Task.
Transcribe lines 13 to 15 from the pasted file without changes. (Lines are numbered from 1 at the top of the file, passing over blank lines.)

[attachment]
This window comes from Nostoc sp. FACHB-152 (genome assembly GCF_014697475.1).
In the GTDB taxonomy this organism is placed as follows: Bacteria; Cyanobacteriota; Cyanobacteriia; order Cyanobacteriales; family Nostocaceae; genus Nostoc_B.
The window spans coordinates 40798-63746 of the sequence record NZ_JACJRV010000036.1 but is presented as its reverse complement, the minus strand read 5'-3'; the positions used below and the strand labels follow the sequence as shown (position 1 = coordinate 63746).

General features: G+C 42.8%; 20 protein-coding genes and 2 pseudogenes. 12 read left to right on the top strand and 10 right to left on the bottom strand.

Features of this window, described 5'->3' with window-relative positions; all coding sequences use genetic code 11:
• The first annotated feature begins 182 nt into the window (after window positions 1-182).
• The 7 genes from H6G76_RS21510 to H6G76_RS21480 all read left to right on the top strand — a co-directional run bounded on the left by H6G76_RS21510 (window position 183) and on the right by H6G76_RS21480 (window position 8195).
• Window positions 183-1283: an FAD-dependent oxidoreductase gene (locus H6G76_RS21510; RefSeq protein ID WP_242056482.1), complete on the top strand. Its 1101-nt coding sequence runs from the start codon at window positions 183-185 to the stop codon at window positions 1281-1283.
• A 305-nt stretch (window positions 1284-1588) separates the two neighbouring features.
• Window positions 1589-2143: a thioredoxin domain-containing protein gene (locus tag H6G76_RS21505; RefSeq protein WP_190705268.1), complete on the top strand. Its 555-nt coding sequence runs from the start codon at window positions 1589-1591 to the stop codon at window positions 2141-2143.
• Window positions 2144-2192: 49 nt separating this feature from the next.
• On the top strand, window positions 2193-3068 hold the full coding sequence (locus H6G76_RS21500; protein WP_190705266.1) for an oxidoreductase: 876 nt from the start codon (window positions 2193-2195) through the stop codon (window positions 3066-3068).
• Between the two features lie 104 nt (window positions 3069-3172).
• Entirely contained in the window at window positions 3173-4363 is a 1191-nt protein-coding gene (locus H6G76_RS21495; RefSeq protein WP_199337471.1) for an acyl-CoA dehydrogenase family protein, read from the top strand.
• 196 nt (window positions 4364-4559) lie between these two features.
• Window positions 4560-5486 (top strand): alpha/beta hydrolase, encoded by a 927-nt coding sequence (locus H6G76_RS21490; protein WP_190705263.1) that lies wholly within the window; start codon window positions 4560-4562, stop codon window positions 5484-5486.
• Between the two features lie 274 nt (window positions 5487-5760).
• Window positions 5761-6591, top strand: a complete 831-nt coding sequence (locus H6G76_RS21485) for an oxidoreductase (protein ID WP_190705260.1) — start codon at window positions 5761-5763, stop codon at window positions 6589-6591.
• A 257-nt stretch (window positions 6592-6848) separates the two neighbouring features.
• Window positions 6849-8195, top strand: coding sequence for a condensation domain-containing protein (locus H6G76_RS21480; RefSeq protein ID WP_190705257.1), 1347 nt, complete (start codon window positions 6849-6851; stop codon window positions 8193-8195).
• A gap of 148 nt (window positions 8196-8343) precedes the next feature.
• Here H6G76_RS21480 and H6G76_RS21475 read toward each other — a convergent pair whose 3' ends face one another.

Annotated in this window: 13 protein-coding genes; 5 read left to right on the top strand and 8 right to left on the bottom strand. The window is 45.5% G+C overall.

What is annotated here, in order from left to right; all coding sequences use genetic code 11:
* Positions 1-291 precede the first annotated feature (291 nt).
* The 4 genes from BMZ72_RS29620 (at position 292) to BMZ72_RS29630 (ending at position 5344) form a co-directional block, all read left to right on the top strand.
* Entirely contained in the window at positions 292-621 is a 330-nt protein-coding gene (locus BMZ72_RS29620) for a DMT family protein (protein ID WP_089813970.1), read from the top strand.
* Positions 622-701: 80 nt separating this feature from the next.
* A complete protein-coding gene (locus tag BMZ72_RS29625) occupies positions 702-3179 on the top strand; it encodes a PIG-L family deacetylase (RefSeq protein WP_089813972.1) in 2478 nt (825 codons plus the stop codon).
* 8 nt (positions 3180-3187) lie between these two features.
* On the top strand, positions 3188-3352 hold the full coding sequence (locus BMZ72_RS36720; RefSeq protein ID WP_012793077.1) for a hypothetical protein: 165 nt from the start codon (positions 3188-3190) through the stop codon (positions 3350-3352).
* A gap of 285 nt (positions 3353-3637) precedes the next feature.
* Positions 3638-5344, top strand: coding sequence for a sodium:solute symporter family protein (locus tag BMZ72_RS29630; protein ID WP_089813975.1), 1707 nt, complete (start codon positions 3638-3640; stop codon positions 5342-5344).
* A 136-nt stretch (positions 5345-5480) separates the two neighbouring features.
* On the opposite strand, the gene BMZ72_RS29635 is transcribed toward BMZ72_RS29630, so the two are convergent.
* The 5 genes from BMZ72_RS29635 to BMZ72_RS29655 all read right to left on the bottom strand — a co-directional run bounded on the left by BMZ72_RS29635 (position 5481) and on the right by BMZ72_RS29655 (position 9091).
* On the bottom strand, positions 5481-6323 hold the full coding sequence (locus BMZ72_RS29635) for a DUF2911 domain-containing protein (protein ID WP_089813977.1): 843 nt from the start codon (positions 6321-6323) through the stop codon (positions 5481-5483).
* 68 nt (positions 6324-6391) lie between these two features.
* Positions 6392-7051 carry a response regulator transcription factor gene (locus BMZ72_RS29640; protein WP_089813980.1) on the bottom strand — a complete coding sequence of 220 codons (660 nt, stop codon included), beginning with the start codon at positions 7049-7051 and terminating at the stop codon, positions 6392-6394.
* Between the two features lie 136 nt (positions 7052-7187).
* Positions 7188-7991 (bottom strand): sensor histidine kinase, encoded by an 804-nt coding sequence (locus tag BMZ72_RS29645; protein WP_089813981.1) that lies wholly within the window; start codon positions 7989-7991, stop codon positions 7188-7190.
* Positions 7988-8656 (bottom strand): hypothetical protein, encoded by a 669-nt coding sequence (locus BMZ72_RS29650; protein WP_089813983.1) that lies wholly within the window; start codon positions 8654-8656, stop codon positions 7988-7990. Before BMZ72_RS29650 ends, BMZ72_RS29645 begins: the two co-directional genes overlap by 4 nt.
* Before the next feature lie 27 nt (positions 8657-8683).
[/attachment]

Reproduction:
• Between the two features lie 104 nt (window positions 3069-3172).
• Entirely contained in the window at window positions 3173-4363 is a 1191-nt protein-coding gene (locus H6G76_RS21495; RefSeq protein WP_199337471.1) for an acyl-CoA dehydrogenase family protein, read from the top strand.
• 196 nt (window positions 4364-4559) lie between these two features.